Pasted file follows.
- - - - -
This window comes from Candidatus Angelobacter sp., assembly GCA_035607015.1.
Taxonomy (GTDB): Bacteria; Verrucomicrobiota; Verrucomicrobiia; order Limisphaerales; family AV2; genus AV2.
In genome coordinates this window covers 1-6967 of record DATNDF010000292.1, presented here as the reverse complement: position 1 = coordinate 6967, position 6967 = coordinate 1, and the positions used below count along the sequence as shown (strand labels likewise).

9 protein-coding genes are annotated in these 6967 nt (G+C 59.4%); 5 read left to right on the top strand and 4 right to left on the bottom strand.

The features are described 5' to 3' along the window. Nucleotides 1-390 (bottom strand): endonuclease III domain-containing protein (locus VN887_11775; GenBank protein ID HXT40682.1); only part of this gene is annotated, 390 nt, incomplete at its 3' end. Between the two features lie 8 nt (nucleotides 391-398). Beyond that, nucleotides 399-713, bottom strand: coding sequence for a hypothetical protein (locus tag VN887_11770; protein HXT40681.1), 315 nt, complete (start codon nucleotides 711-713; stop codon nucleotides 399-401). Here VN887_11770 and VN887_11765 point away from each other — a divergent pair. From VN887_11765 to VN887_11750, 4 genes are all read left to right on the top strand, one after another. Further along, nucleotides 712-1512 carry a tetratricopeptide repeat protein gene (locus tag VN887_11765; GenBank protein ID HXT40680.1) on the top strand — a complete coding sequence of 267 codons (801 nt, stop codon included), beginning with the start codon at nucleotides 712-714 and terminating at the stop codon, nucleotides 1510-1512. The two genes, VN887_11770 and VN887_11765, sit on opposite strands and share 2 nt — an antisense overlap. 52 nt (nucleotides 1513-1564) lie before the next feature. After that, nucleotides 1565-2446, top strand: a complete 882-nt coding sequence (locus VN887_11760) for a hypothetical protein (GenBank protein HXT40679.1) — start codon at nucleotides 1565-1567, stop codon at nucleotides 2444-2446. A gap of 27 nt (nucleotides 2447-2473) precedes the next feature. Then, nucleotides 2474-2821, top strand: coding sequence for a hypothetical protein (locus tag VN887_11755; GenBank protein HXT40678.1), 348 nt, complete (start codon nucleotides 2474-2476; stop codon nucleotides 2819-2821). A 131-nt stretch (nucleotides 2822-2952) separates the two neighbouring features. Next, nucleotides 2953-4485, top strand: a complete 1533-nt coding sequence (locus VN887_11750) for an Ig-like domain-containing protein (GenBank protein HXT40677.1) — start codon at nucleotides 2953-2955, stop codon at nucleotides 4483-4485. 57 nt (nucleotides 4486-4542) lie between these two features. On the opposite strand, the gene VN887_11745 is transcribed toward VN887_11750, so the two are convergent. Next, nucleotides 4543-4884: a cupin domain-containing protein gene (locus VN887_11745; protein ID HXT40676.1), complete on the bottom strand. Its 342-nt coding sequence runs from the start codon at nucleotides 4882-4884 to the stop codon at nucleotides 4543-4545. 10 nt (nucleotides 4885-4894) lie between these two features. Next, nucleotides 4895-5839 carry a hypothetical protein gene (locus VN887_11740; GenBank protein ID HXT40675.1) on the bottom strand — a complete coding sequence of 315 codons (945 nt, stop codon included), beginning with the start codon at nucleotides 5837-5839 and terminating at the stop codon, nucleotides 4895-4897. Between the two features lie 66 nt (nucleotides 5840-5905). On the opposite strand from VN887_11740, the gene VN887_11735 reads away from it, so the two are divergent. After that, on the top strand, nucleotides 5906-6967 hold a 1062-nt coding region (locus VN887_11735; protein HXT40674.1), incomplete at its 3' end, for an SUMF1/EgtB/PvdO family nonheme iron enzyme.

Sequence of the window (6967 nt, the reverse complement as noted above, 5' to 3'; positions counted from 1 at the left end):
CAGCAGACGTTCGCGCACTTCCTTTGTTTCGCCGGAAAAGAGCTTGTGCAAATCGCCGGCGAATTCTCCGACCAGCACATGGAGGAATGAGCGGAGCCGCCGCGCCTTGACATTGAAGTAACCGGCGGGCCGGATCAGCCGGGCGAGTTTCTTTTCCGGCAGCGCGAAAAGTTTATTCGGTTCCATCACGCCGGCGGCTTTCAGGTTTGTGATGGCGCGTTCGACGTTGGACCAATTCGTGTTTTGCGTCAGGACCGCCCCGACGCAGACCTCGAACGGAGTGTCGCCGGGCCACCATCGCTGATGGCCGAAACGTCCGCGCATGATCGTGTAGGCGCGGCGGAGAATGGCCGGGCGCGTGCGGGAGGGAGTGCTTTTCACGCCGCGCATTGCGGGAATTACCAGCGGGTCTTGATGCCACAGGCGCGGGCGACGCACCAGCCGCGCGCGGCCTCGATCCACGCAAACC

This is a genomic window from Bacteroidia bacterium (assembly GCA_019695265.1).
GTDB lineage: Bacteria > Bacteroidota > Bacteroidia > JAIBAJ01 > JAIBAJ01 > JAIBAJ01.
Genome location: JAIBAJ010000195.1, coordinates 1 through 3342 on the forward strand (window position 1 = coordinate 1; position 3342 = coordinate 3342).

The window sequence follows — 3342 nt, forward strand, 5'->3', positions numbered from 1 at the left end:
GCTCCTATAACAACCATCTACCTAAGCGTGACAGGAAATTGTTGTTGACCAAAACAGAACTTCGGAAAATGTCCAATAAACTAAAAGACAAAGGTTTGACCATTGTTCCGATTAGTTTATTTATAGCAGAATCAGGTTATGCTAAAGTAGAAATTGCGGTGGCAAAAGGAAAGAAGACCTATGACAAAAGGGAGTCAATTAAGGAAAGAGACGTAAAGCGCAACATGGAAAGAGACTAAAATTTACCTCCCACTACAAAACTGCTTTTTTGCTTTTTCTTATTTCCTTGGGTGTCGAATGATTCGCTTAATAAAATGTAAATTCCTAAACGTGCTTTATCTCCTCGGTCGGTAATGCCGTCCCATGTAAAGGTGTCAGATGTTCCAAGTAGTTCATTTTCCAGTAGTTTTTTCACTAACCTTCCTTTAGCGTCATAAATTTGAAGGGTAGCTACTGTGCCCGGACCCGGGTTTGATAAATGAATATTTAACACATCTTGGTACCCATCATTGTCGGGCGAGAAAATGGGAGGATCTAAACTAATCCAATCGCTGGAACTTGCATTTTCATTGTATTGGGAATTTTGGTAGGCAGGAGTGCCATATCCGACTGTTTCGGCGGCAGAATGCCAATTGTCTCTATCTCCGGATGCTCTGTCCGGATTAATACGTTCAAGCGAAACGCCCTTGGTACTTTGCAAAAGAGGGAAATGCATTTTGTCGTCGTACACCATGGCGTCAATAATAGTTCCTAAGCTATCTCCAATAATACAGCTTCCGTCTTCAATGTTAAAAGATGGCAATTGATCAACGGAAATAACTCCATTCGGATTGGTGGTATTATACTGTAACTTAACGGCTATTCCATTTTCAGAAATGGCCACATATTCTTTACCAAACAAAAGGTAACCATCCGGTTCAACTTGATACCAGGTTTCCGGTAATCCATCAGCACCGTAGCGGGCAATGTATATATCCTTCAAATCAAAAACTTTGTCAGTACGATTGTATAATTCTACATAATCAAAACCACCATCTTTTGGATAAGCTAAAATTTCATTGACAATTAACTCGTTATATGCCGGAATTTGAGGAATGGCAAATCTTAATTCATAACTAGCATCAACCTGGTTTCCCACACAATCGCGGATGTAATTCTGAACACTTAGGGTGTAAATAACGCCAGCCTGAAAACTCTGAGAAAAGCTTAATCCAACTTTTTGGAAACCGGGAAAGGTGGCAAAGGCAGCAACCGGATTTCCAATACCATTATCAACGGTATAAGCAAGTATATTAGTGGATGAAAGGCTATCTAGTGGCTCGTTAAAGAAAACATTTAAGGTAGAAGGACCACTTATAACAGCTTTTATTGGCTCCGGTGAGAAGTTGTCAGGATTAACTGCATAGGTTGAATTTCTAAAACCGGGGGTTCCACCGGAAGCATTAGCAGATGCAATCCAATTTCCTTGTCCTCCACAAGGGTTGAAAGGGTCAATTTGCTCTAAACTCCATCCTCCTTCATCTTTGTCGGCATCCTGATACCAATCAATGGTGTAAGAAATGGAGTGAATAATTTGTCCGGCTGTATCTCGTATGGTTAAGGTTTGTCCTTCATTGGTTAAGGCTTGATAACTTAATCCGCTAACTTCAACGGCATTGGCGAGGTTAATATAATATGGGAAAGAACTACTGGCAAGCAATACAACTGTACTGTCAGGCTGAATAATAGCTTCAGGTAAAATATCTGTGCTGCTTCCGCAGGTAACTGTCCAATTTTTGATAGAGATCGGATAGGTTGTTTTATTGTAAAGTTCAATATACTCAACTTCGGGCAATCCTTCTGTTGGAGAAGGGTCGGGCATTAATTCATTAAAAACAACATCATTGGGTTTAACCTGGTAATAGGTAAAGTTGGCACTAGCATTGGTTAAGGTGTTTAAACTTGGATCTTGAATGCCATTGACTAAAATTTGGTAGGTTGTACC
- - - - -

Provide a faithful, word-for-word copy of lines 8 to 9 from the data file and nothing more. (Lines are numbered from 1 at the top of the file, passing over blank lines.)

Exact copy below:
This is a genomic window from Bacteroidia bacterium (assembly GCA_019695265.1).
GTDB lineage: Bacteria > Bacteroidota > Bacteroidia > JAIBAJ01 > JAIBAJ01 > JAIBAJ01.